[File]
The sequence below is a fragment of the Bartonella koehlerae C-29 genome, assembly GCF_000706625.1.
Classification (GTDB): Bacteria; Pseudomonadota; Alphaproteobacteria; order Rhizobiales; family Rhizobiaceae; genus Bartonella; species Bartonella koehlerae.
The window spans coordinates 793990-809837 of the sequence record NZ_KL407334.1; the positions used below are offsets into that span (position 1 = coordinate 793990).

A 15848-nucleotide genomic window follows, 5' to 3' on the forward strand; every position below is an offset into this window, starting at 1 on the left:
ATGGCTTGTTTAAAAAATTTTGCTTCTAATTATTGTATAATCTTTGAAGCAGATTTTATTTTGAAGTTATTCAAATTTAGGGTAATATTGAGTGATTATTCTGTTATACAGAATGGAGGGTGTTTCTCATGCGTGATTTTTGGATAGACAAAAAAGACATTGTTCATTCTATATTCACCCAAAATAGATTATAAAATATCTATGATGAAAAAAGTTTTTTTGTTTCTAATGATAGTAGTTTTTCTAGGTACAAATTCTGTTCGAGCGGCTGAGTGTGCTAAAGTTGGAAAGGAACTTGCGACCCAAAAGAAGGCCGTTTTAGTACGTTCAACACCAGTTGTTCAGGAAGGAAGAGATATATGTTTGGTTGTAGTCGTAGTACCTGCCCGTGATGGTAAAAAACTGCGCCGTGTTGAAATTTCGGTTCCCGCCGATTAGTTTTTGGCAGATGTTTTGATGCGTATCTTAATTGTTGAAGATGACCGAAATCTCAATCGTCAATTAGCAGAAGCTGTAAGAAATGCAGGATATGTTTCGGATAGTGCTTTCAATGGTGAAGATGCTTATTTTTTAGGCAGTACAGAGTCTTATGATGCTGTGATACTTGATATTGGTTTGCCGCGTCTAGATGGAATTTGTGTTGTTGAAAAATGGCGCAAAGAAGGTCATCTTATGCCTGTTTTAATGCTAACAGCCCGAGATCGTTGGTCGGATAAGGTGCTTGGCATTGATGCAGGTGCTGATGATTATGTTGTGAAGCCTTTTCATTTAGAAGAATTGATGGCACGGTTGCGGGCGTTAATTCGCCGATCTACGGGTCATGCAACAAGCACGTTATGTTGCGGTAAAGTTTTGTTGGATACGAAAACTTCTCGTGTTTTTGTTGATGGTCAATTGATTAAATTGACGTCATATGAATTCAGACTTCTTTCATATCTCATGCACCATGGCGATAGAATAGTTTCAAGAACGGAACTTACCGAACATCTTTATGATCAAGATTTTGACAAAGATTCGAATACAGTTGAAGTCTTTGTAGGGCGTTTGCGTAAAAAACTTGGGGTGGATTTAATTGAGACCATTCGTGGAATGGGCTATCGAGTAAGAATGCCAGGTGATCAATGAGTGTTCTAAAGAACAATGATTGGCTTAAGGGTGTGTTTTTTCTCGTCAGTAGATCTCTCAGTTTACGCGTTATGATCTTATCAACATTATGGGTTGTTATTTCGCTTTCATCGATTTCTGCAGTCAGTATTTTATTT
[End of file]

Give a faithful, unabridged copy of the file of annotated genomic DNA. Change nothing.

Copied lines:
The sequence below is a fragment of the Bartonella koehlerae C-29 genome, assembly GCF_000706625.1.
Classification (GTDB): Bacteria; Pseudomonadota; Alphaproteobacteria; order Rhizobiales; family Rhizobiaceae; genus Bartonella; species Bartonella koehlerae.
The window spans coordinates 793990-809837 of the sequence record NZ_KL407334.1; the positions used below are offsets into that span (position 1 = coordinate 793990).

A 15848-nucleotide genomic window follows, 5' to 3' on the forward strand; every position below is an offset into this window, starting at 1 on the left:
ATGGCTTGTTTAAAAAATTTTGCTTCTAATTATTGTATAATCTTTGAAGCAGATTTTATTTTGAAGTTATTCAAATTTAGGGTAATATTGAGTGATTATTCTGTTATACAGAATGGAGGGTGTTTCTCATGCGTGATTTTTGGATAGACAAAAAAGACATTGTTCATTCTATATTCACCCAAAATAGATTATAAAATATCTATGATGAAAAAAGTTTTTTTGTTTCTAATGATAGTAGTTTTTCTAGGTACAAATTCTGTTCGAGCGGCTGAGTGTGCTAAAGTTGGAAAGGAACTTGCGACCCAAAAGAAGGCCGTTTTAGTACGTTCAACACCAGTTGTTCAGGAAGGAAGAGATATATGTTTGGTTGTAGTCGTAGTACCTGCCCGTGATGGTAAAAAACTGCGCCGTGTTGAAATTTCGGTTCCCGCCGATTAGTTTTTGGCAGATGTTTTGATGCGTATCTTAATTGTTGAAGATGACCGAAATCTCAATCGTCAATTAGCAGAAGCTGTAAGAAATGCAGGATATGTTTCGGATAGTGCTTTCAATGGTGAAGATGCTTATTTTTTAGGCAGTACAGAGTCTTATGATGCTGTGATACTTGATATTGGTTTGCCGCGTCTAGATGGAATTTGTGTTGTTGAAAAATGGCGCAAAGAAGGTCATCTTATGCCTGTTTTAATGCTAACAGCCCGAGATCGTTGGTCGGATAAGGTGCTTGGCATTGATGCAGGTGCTGATGATTATGTTGTGAAGCCTTTTCATTTAGAAGAATTGATGGCACGGTTGCGGGCGTTAATTCGCCGATCTACGGGTCATGCAACAAGCACGTTATGTTGCGGTAAAGTTTTGTTGGATACGAAAACTTCTCGTGTTTTTGTTGATGGTCAATTGATTAAATTGACGTCATATGAATTCAGACTTCTTTCATATCTCATGCACCATGGCGATAGAATAGTTTCAAGAACGGAACTTACCGAACATCTTTATGATCAAGATTTTGACAAAGATTCGAATACAGTTGAAGTCTTTGTAGGGCGTTTGCGTAAAAAACTTGGGGTGGATTTAATTGAGACCATTCGTGGAATGGGCTATCGAGTAAGAATGCCAGGTGATCAATGAGTGTTCTAAAGAACAATGATTGGCTTAAGGGTGTGTTTTTTCTCGTCAGTAGATCTCTCAGTTTACGCGTTATGATCTTATCAACATTATGGGTTGTTATTTCGCTTTCATCGATTTCTGCAGTCAGTATTTTATTT